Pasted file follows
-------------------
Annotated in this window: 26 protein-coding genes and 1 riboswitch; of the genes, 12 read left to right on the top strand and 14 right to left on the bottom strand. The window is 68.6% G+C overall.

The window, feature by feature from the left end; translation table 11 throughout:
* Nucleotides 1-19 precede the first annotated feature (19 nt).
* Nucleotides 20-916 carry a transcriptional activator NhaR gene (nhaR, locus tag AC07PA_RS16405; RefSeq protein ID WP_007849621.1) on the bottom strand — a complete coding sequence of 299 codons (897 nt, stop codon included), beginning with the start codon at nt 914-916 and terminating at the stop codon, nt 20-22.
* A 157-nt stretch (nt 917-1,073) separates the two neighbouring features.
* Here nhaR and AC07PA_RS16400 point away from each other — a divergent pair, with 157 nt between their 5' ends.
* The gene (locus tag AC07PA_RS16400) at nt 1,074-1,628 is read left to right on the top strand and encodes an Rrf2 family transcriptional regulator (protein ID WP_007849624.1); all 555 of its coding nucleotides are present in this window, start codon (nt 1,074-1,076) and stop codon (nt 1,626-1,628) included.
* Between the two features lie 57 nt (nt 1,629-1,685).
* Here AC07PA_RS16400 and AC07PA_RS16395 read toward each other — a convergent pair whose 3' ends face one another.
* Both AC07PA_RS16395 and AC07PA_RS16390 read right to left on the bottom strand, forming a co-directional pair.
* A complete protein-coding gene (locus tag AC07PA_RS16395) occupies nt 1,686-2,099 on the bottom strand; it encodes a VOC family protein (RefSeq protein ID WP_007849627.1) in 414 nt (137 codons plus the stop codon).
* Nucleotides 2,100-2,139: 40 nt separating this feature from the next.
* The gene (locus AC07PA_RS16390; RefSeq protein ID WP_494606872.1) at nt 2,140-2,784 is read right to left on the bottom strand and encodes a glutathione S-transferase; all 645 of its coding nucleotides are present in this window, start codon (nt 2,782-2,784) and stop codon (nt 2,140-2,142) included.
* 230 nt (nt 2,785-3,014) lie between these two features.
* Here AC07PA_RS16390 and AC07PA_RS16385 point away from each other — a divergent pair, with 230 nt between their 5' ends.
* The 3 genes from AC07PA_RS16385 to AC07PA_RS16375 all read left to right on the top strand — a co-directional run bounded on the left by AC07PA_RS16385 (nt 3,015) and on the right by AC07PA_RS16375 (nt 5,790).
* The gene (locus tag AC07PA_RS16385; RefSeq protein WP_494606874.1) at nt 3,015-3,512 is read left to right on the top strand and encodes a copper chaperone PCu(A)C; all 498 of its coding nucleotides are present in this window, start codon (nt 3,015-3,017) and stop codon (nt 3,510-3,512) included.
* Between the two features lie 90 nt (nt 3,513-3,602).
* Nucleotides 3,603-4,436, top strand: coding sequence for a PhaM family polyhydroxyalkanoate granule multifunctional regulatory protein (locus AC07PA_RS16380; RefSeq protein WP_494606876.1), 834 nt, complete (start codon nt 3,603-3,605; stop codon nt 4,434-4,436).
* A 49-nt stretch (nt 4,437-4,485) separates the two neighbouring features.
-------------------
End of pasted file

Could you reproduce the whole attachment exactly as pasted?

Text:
Annotated in this window: 26 protein-coding genes and 1 riboswitch; of the genes, 12 read left to right on the top strand and 14 right to left on the bottom strand. The window is 68.6% G+C overall.

The window, feature by feature from the left end; translation table 11 throughout:
* Nucleotides 1-19 precede the first annotated feature (19 nt).
* Nucleotides 20-916 carry a transcriptional activator NhaR gene (nhaR, locus tag AC07PA_RS16405; RefSeq protein ID WP_007849621.1) on the bottom strand — a complete coding sequence of 299 codons (897 nt, stop codon included), beginning with the start codon at nt 914-916 and terminating at the stop codon, nt 20-22.
* A 157-nt stretch (nt 917-1,073) separates the two neighbouring features.
* Here nhaR and AC07PA_RS16400 point away from each other — a divergent pair, with 157 nt between their 5' ends.
* The gene (locus tag AC07PA_RS16400) at nt 1,074-1,628 is read left to right on the top strand and encodes an Rrf2 family transcriptional regulator (protein ID WP_007849624.1); all 555 of its coding nucleotides are present in this window, start codon (nt 1,074-1,076) and stop codon (nt 1,626-1,628) included.
* Between the two features lie 57 nt (nt 1,629-1,685).
* Here AC07PA_RS16400 and AC07PA_RS16395 read toward each other — a convergent pair whose 3' ends face one another.
* Both AC07PA_RS16395 and AC07PA_RS16390 read right to left on the bottom strand, forming a co-directional pair.
* A complete protein-coding gene (locus tag AC07PA_RS16395) occupies nt 1,686-2,099 on the bottom strand; it encodes a VOC family protein (RefSeq protein ID WP_007849627.1) in 414 nt (137 codons plus the stop codon).
* Nucleotides 2,100-2,139: 40 nt separating this feature from the next.
* The gene (locus AC07PA_RS16390; RefSeq protein ID WP_494606872.1) at nt 2,140-2,784 is read right to left on the bottom strand and encodes a glutathione S-transferase; all 645 of its coding nucleotides are present in this window, start codon (nt 2,782-2,784) and stop codon (nt 2,140-2,142) included.
* 230 nt (nt 2,785-3,014) lie between these two features.
* Here AC07PA_RS16390 and AC07PA_RS16385 point away from each other — a divergent pair, with 230 nt between their 5' ends.
* The 3 genes from AC07PA_RS16385 to AC07PA_RS16375 all read left to right on the top strand — a co-directional run bounded on the left by AC07PA_RS16385 (nt 3,015) and on the right by AC07PA_RS16375 (nt 5,790).
* The gene (locus tag AC07PA_RS16385; RefSeq protein WP_494606874.1) at nt 3,015-3,512 is read left to right on the top strand and encodes a copper chaperone PCu(A)C; all 498 of its coding nucleotides are present in this window, start codon (nt 3,015-3,017) and stop codon (nt 3,510-3,512) included.
* Between the two features lie 90 nt (nt 3,513-3,602).
* Nucleotides 3,603-4,436, top strand: coding sequence for a PhaM family polyhydroxyalkanoate granule multifunctional regulatory protein (locus AC07PA_RS16380; RefSeq protein WP_494606876.1), 834 nt, complete (start codon nt 3,603-3,605; stop codon nt 4,434-4,436).
* A 49-nt stretch (nt 4,437-4,485) separates the two neighbouring features.